Another important part of the format of the conference was the rule of two legs. If you didn’t feel like you were gaining anything from a session you were encouraged to leave using two your feet. It was stressed out that this is not impolite, the session just wasn’t for you. It was also pointed out that some of the best sessions have been with a very small group of dedicated people.
So what did we have on our agenda this time?
Session 1: CI in very small projects
In this session we talked about using continuous integration in very small pet projects; and if it is even needed.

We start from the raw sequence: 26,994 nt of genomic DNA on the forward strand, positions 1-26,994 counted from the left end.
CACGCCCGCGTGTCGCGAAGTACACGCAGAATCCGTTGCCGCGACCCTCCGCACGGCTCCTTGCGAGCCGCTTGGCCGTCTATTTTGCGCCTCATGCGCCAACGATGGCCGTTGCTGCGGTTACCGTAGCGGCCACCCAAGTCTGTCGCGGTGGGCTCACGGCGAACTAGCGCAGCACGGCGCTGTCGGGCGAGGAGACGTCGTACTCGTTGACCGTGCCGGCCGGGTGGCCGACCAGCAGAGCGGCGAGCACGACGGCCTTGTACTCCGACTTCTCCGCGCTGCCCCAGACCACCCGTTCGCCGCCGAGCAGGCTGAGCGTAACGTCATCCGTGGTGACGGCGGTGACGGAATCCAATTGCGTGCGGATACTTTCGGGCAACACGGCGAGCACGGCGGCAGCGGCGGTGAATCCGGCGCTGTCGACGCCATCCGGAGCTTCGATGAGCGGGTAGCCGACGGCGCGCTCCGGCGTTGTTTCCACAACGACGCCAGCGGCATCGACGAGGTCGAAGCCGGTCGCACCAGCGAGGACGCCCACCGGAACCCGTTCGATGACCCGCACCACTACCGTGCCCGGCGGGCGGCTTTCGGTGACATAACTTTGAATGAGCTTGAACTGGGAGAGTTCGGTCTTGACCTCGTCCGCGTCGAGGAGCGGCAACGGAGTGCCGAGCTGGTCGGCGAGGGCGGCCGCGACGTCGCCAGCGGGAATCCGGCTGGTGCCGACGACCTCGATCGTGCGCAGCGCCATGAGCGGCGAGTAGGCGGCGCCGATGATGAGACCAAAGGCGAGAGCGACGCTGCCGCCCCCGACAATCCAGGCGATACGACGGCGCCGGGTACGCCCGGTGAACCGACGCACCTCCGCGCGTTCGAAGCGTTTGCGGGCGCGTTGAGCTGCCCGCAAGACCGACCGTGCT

The problem with small custom projects might often be that after some time you’ll forget how to actually build the whole thing. Therefore having some sort of a build pipeline could be helpful to handle what’s necessary to deploy the code. On the other hand if you have multiple projects that aren’t updated very often you probably wouldn’t want to pay for some external service.
Another complication could be the use of multiple programming languages. If you want to create your next project in a completely new language there can be lots of things that you need to learn to build the project. And the CI solution you chose might not support that technology. On the other hand a part of a pet project is often to learn new stuff.
So what could be some possible solutions for such projects? Here are some things that we discussed about.